Hijab ruling in India: Court upholds Karnataka ban that sparked religious clashes

The state’s Supreme Court on Tuesday ruled that wearing the hijab is not “a core religious practice in the Islamic faith” and dismissed a number of petitions filed by Muslim students who have been denied access to classes at many schools and colleges across the state.

The Court also ruled that the requirement for students to wear school uniforms is “a reasonable restriction permitted by the constitution that students cannot object to.”

Karnataka Chief Minister Basavaraj Bommai urged calm following the ruling, which officials feared could spark religious protests.

“I ask everyone to follow the ruling of the Supreme Court and maintain peace and order,” Bommai told reporters on Tuesday. “And let the kids go about their education as usual.”

The controversy erupted after students staged a small protest in January. demanding to be allowed in class in Islamic clothing.

Their demonstration sparked rival protests from right-wing Hindus who wear saffron scarves – a color widely associated with Hinduism – and chant a devotional Hindu slogan in support of Indian Prime Minister Narendra Modi’s ruling Bharatiya Janata Party (BJP).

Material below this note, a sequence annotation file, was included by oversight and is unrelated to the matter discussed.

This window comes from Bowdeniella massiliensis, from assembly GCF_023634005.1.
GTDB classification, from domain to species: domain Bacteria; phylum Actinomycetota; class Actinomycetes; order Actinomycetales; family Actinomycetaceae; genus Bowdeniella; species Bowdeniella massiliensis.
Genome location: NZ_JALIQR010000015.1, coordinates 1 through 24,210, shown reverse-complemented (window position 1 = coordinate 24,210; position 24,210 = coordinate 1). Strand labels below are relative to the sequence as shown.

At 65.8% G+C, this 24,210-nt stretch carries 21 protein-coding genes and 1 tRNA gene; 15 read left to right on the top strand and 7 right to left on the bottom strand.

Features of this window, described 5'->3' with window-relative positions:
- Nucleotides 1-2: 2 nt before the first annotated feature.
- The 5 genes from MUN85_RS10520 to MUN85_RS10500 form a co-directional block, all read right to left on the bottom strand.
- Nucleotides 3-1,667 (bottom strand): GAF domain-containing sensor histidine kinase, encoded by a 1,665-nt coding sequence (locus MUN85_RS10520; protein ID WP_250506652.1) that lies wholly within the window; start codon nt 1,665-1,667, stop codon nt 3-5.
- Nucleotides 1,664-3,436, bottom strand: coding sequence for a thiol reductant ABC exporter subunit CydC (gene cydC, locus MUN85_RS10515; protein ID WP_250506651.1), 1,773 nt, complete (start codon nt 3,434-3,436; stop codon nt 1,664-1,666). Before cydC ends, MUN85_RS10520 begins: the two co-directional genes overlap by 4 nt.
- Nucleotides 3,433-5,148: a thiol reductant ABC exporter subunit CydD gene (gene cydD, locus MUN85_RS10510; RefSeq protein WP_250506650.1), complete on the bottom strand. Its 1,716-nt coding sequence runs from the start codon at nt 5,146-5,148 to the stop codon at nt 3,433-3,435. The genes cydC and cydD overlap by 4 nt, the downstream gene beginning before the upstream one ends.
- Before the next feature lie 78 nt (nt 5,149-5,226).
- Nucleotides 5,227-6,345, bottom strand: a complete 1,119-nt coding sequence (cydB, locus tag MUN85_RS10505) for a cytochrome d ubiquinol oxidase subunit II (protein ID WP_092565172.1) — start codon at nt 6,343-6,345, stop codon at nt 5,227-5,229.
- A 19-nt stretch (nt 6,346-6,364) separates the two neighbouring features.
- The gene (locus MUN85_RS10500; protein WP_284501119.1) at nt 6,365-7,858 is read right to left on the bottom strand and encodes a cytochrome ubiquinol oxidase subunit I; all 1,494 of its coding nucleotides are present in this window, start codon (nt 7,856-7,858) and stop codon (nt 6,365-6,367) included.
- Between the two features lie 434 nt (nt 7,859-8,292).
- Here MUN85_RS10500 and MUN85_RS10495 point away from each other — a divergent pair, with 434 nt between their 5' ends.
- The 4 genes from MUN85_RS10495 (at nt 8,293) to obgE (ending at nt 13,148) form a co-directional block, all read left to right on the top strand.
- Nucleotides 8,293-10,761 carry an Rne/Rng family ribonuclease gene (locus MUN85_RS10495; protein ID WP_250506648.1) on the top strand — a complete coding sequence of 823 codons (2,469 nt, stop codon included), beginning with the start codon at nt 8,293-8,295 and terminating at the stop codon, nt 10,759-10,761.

The dispute was seen as a symbol of the aggravation of religious tensions in the state. where authorities ordered all high schools and colleges to close for several days to thwart protests in early February. Rallies in the state capital of Bangalore were also banned from educational institutions for two weeks.

Dozens of women from other Indian cities, including the capital Delhi, Hyderabad and Calcutta, also took to the streets in support of Muslim girls.

The state supported the hijab ban, citing a state mandate for religious dress.

Hijab protests spread in India as girls refuse to be told what not to wear

But experts and activists say the hijab controversy goes deeper than the dress code, arguing that it is indicative of wider persecution of India’s Muslim minority since Modi’s BJP came to power almost eight years ago.

Karnataka, where only 13% of the population is Muslim, is run by the BJP, and the state has already passed a law that critics say favors Hindus.

Lawyer Mohammed Tahir, who represented one group of applicants in court, told CNN last month that Karnataka is a “hotbed” of the Hindutva ideology, which is supported by many right-wing groups that seek to make India a land of Hindus.

“We welcome the verdict. However, we have yet to establish his motives,” one of the girls’ lawyers, Shatabish Shivanna, told CNN. “We will talk to the applicants and then find out what remedies we want to use.”

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